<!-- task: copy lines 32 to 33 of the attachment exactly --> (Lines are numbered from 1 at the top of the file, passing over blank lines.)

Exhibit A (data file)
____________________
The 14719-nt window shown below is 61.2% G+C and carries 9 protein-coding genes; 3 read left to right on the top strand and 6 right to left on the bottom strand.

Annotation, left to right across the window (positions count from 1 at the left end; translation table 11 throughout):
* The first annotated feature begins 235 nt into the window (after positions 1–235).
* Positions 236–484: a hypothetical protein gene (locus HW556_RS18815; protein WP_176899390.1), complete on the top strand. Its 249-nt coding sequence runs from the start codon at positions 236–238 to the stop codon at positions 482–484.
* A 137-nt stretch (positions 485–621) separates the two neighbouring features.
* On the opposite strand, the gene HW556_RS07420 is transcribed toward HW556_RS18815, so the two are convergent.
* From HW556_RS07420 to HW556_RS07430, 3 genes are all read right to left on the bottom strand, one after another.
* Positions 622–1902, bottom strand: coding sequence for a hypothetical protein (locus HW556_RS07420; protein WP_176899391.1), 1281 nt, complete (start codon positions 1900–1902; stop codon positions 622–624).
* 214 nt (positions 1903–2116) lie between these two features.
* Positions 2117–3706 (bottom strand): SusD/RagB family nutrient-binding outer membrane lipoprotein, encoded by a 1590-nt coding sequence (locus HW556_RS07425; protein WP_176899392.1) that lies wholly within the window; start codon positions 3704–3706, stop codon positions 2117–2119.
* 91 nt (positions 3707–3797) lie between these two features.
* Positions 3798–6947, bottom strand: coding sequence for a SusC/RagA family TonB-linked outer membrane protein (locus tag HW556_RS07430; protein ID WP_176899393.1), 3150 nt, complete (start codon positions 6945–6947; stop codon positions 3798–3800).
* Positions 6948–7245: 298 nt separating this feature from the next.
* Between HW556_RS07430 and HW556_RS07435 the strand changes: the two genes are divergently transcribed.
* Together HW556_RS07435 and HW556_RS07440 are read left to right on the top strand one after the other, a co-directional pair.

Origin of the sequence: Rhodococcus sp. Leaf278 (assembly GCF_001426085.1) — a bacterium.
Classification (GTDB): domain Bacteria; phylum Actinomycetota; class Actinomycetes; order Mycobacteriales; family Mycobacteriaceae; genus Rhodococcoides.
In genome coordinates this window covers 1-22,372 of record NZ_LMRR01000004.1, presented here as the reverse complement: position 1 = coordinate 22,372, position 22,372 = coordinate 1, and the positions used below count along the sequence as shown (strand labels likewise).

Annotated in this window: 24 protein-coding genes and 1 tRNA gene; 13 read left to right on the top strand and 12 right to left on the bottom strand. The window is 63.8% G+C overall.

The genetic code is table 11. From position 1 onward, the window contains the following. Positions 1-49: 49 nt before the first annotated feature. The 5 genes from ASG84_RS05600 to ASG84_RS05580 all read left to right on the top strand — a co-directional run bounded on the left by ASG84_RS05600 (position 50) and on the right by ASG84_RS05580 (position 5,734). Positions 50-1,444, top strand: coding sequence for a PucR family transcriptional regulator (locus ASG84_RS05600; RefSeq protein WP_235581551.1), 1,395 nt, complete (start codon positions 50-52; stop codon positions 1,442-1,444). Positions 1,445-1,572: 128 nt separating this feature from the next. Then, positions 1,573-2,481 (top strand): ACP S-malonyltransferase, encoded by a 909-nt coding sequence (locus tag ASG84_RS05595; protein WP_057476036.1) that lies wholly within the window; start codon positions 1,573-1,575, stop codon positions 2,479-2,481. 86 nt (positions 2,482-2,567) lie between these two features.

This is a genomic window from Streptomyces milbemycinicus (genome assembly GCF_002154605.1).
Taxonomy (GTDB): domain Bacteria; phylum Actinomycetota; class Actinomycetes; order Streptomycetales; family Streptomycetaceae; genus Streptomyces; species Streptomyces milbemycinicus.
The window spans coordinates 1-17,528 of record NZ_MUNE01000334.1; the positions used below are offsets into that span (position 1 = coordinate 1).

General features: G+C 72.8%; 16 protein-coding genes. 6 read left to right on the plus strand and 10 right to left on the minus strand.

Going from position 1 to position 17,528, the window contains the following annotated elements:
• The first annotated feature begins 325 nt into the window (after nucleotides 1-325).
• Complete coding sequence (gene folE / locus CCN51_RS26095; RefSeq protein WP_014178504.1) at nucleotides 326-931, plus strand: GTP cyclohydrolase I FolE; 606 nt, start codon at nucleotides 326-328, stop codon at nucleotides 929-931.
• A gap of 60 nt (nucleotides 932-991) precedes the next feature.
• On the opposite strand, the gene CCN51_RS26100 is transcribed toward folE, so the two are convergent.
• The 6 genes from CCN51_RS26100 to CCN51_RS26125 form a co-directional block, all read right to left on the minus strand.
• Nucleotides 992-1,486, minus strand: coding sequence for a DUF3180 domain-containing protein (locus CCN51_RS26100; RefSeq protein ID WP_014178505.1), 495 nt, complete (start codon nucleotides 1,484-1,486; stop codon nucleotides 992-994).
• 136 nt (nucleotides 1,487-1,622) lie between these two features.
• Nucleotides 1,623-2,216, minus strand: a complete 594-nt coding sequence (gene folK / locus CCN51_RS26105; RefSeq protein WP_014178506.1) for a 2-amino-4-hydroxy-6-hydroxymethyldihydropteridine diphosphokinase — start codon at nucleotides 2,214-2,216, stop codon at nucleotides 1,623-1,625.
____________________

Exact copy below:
• 136 nt (nucleotides 1,487-1,622) lie between these two features.
• Nucleotides 1,623-2,216, minus strand: a complete 594-nt coding sequence (gene folK / locus CCN51_RS26105; RefSeq protein WP_014178506.1) for a 2-amino-4-hydroxy-6-hydroxymethyldihydropteridine diphosphokinase — start codon at nucleotides 2,214-2,216, stop codon at nucleotides 1,623-1,625.